In 1988, CINEMA PARADISO set the bar for relationships that bridge the generations. In this gem of a memory piece, Salvatore looks back on his friendship with the much older film projectionist, Alfredo. Who can forget the stunning film clip gift Alfredo left for Salvatore? Each of the following movies explores trust, wisdom, and fallibility. Two stories play out against the backdrop of Revolutions. All but one deal with abandonment. We meet two septuagenarians and one handsome stranger, hear some serious lying and witness four first performances by kids who never overact but rather find a way to make us believe their stories. There is not a whiny smart mouth in the bunch.
KOLYA 1996 PG13
The Czechs know how to make movies. Battered by history, their filmmakers brilliantly mix absurdist humor with the profoundly serious. During the 20th century, the Czechs became watchful people, living on the razor sharp edge of occupation or liberation. Vaclav Havel, the President of the The Czech Republic from 1993 to 2003, observed that during generations of occupation the Czech people learned “not to believe anything, to ignore each other, to care only about ourselves.” Kolya begins here. The year is 1989. The Russians have occupied Czechoslovakia since 1948. A disgraced symphony member, 55-year-old Franta Louka, gets by playing at state-sanctioned cremations, tending cemetery plots and finding comfort with a variety of attractive women. Louka faces financial difficulties and accepts a friend’s moneymaking scheme—marry a young Russian woman who will pay him for her Czech citizenship. The wedding takes place, and Louka and the lady go their separate ways. But nothing can be that simple. Little missy has a 5-year-old boy, Kolya, and a scheme of her own. She slips away to West Germany, leaving Kolya with his grandmother. The grandmother dies, and Louka reluctantly takes charge of his “stepson.” It’s hard for Louka to maintain his lifestyle once the tiny intruder invades his space. He can’t tell the kid to sit in the corner and be quiet, because Louka speaks no Russian and Kolya speaks no Czech. They can’t even communicate about slippers. Even though we may not understand a Czech “red” from a Russian “red,” we get the humor. Their relationship develops cautiously until we know they belong together. As Czechoslovakia moves toward political and social transformation, Louka, a proper Czech, remains wary and weary of political promises. He’s heard it all before. His concerns are children’s shoes, cartoons and lying to his mother about Kolya’s identity. The Velvet Revolution brings change to Czechoslovakia and to Louka’s life. The story ends as it must, and Louka accepts its resolution. After all he is a Czech.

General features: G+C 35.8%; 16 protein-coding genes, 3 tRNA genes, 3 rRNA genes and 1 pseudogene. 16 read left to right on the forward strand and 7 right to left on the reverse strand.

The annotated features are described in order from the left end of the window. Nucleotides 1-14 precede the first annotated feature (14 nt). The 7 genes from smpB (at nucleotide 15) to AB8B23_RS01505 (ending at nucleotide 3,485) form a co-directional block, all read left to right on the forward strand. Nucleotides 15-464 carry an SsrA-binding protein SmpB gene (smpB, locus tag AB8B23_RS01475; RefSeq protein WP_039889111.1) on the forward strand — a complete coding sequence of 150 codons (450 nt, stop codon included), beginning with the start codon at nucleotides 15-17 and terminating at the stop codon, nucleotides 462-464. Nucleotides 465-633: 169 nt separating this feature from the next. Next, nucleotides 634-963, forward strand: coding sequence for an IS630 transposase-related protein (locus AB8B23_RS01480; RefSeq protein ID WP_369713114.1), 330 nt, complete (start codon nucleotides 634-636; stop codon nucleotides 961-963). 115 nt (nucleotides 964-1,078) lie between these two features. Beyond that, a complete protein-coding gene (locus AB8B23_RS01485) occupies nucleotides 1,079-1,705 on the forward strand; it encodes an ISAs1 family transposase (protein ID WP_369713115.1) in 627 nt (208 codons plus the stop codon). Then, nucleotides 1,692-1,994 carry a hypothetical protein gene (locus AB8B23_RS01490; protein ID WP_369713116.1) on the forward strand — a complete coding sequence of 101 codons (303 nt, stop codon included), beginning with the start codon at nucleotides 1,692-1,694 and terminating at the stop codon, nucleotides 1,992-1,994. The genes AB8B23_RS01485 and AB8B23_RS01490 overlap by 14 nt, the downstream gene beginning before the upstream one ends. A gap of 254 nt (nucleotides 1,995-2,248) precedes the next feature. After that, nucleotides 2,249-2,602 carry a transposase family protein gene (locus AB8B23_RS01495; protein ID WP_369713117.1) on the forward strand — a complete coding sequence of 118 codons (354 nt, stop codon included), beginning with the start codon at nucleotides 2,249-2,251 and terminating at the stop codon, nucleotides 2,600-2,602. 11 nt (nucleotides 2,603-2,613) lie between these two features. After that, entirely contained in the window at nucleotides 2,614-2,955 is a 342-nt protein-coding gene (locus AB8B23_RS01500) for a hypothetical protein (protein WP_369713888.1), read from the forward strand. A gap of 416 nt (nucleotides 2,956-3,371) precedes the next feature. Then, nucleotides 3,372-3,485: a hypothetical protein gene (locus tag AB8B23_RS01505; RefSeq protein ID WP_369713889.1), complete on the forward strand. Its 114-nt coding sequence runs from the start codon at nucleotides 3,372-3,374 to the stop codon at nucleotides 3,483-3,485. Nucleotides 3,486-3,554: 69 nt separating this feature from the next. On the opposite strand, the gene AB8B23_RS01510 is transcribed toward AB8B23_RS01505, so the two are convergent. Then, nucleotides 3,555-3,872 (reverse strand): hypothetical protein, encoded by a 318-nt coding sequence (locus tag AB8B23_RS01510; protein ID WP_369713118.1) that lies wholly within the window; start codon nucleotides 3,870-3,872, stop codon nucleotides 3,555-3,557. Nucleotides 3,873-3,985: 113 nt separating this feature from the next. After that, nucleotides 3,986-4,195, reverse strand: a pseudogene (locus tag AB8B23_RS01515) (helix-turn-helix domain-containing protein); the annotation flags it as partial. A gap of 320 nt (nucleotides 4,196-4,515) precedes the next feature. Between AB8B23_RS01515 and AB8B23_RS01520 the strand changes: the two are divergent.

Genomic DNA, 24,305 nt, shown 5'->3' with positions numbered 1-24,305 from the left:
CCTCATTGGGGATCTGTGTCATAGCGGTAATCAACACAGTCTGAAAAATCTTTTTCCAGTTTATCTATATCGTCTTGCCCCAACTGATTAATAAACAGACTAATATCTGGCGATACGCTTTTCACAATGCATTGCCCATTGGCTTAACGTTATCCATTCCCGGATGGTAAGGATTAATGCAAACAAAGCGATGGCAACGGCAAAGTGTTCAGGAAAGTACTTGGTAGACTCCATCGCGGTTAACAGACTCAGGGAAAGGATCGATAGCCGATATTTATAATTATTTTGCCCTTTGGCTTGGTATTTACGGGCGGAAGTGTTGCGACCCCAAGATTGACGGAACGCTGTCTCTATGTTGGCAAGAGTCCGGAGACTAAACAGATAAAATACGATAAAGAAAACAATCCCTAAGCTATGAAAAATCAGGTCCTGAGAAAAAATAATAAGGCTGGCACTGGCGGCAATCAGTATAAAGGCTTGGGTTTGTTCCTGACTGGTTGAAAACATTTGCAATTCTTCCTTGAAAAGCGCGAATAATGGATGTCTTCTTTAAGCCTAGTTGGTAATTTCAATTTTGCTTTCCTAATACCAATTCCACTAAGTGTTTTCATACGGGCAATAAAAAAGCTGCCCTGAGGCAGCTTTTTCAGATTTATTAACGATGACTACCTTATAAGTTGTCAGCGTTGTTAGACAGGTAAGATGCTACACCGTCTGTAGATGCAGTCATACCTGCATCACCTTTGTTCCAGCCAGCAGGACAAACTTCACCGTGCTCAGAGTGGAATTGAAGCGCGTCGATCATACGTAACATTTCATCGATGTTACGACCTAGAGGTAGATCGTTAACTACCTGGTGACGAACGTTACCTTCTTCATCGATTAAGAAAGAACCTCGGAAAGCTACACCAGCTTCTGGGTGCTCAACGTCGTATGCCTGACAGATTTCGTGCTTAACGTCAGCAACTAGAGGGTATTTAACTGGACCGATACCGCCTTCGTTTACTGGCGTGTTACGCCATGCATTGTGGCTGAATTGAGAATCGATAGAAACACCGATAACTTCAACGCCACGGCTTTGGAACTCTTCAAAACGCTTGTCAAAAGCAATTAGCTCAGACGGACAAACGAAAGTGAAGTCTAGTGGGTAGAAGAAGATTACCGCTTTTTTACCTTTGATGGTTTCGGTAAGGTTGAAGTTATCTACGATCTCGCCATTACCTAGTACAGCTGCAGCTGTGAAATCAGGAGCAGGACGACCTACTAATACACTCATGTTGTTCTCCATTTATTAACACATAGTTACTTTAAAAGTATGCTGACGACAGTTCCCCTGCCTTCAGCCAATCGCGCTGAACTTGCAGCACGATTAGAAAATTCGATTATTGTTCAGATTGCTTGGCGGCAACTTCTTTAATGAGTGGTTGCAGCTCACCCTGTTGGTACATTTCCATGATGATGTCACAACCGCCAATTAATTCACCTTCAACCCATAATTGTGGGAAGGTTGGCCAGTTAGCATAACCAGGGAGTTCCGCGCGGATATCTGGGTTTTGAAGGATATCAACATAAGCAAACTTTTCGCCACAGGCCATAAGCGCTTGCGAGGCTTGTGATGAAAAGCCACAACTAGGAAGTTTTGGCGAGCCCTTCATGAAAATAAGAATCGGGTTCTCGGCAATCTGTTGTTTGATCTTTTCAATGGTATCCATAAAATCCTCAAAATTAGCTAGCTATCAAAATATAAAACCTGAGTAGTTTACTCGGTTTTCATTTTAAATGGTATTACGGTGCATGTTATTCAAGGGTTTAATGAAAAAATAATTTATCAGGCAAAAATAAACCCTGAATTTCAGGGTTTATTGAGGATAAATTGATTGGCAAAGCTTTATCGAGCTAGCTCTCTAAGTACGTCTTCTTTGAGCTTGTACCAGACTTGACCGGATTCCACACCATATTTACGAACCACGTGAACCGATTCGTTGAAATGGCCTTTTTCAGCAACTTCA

BEST BONDING MOMENT: Wily Kolya manages to manipulate Louka into a movie theater showing Russian cartoons. It’s amazing how much humor results from resignation.
PAY ATTENTION: The police interrogator rattles his keys—twice.
DEAR FRANKIE 2004 PG13
Living by the sea in Glasgow, 9-year-old Frankie (Jack McElhone), who is deaf, loves his mom, Lizzie (Emily Mortimer), but it’s the letters he exchanges with his merchant marine father, Davey, that light his world. Estranged from Lizzie and gone since Frankie’s babyhood, the dad recounts adventurous seafaring tales. Frankie responds with stories about his life and his dreams. Frankie may not be able to hear, but he’s smart and well-adjusted. When the school bully write Def Boy on the back of Frankie’s chair, Frankie corrects his spelling. On a large map in his bedroom, Frankie charts the route of his dad’s ship, the Accra. One day the Accra docks in Glasgow and Frankie anticipates a visit from his Da. Except Frankie’s abusive father was never a merchant marine or on the Accra. Frankie’s correspondences have been with his mother who maintains a post office box where the letters are sent and received. Lizzie must hire a father for two days in order to keep her well-intended lie alive. The plot thickens, but the story stays focused on the developing relationships between Frankie, Lizzie, and The Stranger (Gerald Butler) The director/cinematographer, Shona Auerbach tells the story through visual details—a ripped photograph, Frankie’s fingers caressing the edges of ships on the decorative tiles that grace the hall of his apartment building and doors opening and closing. Auerbach appreciates silence, allowing the story to develop through small gestures, expressions and revelations. The recurring motifs of doors and silence leads to a breath-holding moment near the end of the film. The ending may surprise, but we sense the story isn’t over.